June 28, 1998
June 28, 1998
July 1, 1998
3.346.1 - 3.346.9
Integrating a computer algebra software into the engineering curriculum: problems and benefits. P. Gharghouri Department of Mathematics, Physics & Computer Science Ryerson Polytechnic University, Toronto, Ontario, Canada.
This paper describes how MAPLE, a symbolic computation software, may be used as an educational tool in the computation of the eigenvalues and eigenvectors which arise, naturally, in the study of mechanical vibrations. Article 1 presents the rationale behind the choice of MAPLE over DERIVE, MACSYMA and MATHEMATICA. Article 2 describes the specific context where MAPLE was used in a first course of numerical analysis taught by the author. The simple programs used in solving a typical example is presented in Article 3, together with the results obtained at the end of each step. Finally, the advantages and disadvantages of using general purpose mathematical software with symbolic manipulation capabilities rather than programming languages such as Pascal, and C are discussed in the conclusion, Article 4.
A careful review of the proceedings of the annual conference of the American Society for Engineering Education (ASEE) and of the Canadian Conference on Engineering Education (C2E2) of the last ten years, reveals that MAPLE enjoys a very good reputation in the academic community at large. This is also attested by the ever increasing number of textbooks which are geared to MAPLE.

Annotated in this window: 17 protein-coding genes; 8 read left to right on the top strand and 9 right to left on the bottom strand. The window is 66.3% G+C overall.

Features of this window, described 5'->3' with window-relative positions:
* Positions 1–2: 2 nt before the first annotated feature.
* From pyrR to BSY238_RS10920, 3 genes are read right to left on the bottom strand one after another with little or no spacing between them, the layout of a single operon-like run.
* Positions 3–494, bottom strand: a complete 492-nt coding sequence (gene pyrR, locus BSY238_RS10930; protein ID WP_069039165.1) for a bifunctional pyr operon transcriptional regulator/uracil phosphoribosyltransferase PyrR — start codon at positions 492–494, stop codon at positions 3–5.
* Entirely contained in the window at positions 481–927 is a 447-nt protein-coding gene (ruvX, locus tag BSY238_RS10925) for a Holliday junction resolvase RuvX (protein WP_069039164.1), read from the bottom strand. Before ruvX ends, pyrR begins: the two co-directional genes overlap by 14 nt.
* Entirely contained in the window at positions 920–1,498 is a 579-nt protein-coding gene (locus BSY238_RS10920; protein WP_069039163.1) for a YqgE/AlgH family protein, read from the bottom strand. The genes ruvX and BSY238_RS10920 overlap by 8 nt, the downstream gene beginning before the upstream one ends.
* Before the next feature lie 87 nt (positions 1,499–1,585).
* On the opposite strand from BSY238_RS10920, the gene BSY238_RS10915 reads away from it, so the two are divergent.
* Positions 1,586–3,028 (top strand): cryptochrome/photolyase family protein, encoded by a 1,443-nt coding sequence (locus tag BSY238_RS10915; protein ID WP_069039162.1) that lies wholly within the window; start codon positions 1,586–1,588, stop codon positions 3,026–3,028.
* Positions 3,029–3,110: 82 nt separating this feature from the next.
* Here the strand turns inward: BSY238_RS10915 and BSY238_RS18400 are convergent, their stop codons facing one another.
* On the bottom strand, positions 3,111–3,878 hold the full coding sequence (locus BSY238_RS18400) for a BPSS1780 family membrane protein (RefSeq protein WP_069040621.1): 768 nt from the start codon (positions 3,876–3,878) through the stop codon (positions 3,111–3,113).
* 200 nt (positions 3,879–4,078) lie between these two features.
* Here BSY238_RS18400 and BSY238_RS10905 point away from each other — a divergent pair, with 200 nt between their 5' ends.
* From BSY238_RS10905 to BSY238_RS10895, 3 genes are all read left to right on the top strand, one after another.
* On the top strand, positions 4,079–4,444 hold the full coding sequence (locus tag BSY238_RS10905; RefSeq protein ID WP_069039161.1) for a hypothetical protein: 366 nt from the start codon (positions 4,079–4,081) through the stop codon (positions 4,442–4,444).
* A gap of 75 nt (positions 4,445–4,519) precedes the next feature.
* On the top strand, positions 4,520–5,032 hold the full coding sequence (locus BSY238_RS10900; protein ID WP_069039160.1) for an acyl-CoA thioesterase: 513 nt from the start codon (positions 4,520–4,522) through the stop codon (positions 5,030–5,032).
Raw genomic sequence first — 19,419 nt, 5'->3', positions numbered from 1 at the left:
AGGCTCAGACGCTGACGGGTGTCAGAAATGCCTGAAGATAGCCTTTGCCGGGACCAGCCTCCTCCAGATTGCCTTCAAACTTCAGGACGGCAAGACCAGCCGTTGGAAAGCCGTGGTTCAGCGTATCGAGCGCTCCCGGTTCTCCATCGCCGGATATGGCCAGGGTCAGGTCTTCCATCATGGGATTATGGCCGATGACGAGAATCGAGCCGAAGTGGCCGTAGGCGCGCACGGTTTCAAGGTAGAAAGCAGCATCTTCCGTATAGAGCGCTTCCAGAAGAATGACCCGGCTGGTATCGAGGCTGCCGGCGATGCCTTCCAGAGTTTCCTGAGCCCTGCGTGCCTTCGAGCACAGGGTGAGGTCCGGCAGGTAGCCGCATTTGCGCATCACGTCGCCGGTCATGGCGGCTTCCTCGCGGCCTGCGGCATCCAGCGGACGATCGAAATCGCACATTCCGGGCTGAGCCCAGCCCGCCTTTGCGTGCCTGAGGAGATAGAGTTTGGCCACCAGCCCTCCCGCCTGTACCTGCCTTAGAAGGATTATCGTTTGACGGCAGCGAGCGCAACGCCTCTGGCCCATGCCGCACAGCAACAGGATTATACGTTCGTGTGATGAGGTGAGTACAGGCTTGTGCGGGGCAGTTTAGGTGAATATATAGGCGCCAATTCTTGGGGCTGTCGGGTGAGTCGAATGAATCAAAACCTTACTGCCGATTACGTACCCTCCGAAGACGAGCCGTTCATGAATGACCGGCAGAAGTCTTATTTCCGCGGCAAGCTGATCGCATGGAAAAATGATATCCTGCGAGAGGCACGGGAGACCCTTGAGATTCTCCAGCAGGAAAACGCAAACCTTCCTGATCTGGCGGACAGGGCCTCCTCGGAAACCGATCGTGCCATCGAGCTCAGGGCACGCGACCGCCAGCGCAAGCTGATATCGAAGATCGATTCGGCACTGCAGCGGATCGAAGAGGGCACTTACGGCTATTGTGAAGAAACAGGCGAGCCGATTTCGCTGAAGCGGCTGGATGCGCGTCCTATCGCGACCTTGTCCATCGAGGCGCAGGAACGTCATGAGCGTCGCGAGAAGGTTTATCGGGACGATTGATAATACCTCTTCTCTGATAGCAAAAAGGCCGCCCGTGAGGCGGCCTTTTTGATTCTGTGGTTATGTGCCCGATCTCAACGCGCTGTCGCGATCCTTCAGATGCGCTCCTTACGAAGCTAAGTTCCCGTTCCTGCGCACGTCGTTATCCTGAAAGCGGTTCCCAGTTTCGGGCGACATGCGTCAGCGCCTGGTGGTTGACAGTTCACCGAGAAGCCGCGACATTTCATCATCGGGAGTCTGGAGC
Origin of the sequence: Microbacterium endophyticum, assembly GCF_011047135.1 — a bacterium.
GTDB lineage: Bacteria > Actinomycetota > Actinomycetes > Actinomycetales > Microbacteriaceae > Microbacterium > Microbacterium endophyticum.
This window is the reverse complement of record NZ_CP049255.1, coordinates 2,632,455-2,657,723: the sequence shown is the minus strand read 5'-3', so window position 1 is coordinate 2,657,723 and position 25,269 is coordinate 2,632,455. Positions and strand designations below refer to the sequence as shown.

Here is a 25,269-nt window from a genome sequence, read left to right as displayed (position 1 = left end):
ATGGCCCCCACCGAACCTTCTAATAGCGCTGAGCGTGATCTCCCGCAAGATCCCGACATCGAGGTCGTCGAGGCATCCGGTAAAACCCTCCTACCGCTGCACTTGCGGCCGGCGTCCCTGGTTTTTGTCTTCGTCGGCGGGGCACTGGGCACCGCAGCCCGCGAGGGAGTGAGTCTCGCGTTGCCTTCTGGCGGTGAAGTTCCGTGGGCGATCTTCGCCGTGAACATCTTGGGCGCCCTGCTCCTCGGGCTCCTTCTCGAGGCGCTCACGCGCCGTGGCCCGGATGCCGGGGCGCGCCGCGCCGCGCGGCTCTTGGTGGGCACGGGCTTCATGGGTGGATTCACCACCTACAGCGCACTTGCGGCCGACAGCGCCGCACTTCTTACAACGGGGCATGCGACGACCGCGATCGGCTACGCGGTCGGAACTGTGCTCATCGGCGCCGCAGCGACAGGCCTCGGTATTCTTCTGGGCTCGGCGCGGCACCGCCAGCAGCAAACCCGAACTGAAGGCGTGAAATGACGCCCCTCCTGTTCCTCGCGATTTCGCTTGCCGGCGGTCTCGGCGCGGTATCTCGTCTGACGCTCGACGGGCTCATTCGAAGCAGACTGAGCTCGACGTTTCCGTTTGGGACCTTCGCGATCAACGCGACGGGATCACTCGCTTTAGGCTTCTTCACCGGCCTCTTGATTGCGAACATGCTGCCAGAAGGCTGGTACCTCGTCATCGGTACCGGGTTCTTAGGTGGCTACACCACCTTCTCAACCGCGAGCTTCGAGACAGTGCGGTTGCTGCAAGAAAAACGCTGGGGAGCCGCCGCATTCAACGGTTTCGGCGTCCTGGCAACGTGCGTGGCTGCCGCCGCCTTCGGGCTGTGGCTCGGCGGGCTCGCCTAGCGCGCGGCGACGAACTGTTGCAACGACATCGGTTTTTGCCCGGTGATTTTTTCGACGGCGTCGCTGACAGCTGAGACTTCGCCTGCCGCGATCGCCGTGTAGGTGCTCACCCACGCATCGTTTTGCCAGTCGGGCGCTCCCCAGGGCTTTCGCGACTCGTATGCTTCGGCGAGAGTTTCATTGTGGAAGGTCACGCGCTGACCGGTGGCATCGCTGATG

An equally careful review of the qualifications of the professors in the Faculty of Engineering and Applied Science at Ryerson Polytechnic University reveals that a number of them are graduates of the University of Waterloo, Cambridge, Ontario, CANADA, where MAPLE originated. In addition, the fact that almost all the professors of the Mathematics, Physics and Computer Science department (MPCS) are very proficient with MAPLE, is probably another reason favouring its adoption. Indeed, several personal computers located in our offices carry MAPLE. Also, several personal computers in our microcomputer laboratories carry the full version of MAPLE. It is thus natural to think of integrating MAPLE in as many courses as possible in our undergraduate engineering curriculum.
2. MAPLE in the Engineering Curriculum
The introduction of MAPLE in the first year of the engineering curriculum, as part of the Calculus course, or as part of an introductory Computer programming course has been discussed by the faculty of the Mathematics and Computer Science
Gharghouri, P. (1998, June), Integrating A Computer Algebra Software Into The Engineering Curriculum: Problems And Benefits Paper presented at 1998 Annual Conference, Seattle, Washington. https://peer.asee.org/7206
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